Franciscans bid farewell to Waterford after nearly 800 years

‘Dwindling numbers, increasing age and illness have taken their toll’

 Fr Brian Allen at the Franciscan Friary in Waterford city. Photograph: Patrick Browne

Fr Brian Allen at the Franciscan Friary in Waterford city. Photograph: Patrick Browne

 

Nearly 800 years ago, Franciscan friars first came to Waterford when they were given land by a local noble, Hugh Purcell, whose family had been loyal lieutenants to Strongbow, Richard de Clare. In return, the friars pledged to pray for his soul daily.

This week, the ties between the Franciscans and Waterford finally ended with the closure of their friary and the departure of the last four remaining friars.

“Dwindling numbers, increasing age and illness have taken their toll,” said Fr Aidan McGrath, the Minister Provincial of the Franciscan Province, shortly before his colleagues finally departed, breaking a centuries-old link.

“The Franciscan Province of Ireland, like many other religious institutes, has had to face the reality in the past two decades of having to withdraw their presence from many cherished locations throughout Ireland,” he said in a statement.

Two of the final four friars in Waterford were in their 80s, while the others were in their 70s, including 74-year-old Fr Brian Allen who remembers when there were 360 friars in Ireland. That was when he joined in 1974.

Today, the number stands at a hundred.

Fr Allen, who moved to Waterford five years ago, is being moved to Dublin to the order’s monastery on Merchants Quay, while the others are being sent to Ennis and Westmeath.

Many of the parishioners in Lady’s Lane where they were based have been upset by the departure: “Some feel very angry [and] that’s good because it means we were doing something here. If we were useless then you’d say good riddance, and that adds to my sadness of leaving,” Fr Allen said.

“Society as it is now, nobody wants to listen so you can either go to a shrink or to us . . . [the friars are there] for someone to listen, for someone who is homeless, for someone who is dying, someone who is poor or who is having family problems.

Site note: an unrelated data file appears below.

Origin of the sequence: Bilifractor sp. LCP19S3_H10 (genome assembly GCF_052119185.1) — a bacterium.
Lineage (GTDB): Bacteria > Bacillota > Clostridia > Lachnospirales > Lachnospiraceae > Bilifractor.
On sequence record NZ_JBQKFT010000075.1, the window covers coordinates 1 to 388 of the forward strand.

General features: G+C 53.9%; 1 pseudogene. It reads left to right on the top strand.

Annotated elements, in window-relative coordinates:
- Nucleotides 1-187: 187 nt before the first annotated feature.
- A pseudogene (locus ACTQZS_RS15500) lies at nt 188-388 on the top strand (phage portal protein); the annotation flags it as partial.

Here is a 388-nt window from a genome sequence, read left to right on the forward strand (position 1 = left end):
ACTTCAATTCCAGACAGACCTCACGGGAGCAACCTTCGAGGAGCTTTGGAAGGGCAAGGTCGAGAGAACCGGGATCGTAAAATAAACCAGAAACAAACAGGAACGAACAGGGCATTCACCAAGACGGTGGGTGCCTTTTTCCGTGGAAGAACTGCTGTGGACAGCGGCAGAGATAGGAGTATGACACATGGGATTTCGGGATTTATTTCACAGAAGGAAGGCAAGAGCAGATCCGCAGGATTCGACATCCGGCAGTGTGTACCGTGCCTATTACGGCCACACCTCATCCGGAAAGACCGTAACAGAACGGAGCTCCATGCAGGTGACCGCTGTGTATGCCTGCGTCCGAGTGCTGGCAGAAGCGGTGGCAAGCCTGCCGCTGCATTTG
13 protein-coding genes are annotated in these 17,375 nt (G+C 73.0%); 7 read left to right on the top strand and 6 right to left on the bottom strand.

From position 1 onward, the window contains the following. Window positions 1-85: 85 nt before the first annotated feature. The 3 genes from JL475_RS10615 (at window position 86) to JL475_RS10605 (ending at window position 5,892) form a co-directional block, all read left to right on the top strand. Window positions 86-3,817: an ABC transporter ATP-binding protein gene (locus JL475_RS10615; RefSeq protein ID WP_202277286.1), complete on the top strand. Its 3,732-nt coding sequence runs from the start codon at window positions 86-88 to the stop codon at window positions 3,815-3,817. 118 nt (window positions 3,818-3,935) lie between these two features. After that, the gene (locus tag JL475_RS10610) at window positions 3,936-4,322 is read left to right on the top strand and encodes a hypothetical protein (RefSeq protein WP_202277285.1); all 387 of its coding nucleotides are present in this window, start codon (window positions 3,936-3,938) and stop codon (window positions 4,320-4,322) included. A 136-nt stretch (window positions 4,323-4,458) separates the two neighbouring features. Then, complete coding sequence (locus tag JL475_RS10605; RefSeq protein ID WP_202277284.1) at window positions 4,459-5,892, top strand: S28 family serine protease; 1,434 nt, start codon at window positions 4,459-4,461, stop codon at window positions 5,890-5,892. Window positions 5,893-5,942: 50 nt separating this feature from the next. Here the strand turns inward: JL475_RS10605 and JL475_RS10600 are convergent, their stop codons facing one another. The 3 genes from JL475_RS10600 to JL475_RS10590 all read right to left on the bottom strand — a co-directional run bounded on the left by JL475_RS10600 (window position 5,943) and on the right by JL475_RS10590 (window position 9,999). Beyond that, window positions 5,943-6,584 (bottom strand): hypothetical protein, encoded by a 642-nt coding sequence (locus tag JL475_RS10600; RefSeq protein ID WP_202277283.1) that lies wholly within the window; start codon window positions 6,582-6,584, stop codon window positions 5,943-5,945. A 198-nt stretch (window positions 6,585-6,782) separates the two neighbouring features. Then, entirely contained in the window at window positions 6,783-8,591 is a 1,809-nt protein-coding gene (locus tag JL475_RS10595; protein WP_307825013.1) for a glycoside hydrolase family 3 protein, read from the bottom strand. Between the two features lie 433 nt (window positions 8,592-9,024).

“Some people are depressed. We get a steady flow of people in, just to talk,” he said. “We have to face the realities of the present.”

Eighty per cent of Franciscans are now pensioners, while just eight have joined in the past eight years. “That won’t keep pace with the deaths.”

The Franciscans will continue to be involved in the Lady Lane church from their base in Clonmel “for as long as it can be continued”, while it is hoped that the friary will become the residence of a congregation of nuns.

Regeneration

Fr Allen believes regeneration is possible: “You have to have a community and the circumstances have changed so that we can no longer have a resident community. But that doesn’t mean it’s the end.

“St Francis said we’re pilgrims and strangers. We have no permanent home, we’re passing through. The friars have been here for about 800 years. [Following the Reformation] Henry VIII sent us living down by the river but we came back from that.”

Change would be needed, he said, expressing support for ideas put forward by the neighbouring Bishop of Ossory, Dermot Farrell, who wants to reorganise parishes and bring candidate priests directly into parish life early on.

“I was a printer by trade and did an apprenticeship for seven years. During the apprenticeship you’d do what they’d call ‘block release’, where you’d be released for three months to go to Bolton Street and do the theory.

“That’s the system they used in the church at the time of Oliver Plunkett 400 years ago, that if you wanted to be a priest, you became an apprentice to a priest. It could go back to that situation, where training comes ahead of education,” he said.

Despite the Franciscans’ falling numbers, Fr Allen does not favour the creation of women priests, believing the debate around women taking on a role themselves by becoming priests had become a “power struggle”.

“The church is mainly women and it’s supported by women,” he said. “The character of the church over history has become about power, and women want power. That’s why they’re going into politics, becoming CEOs.”

He contended that a stronger role for women in the church would lead to “love going missing from the home if women are not there. Women have a different mentality, a different nature. Women are loving. Men are not.”

Bidding farewell, Bishop of Waterford and Lismore Alphonsus Cullinane said the contribution made by “the sons of St Francis for almost 800 years” had been “incalculable”, while the friars themselves were “held in great esteem and affection by people all over the city”.

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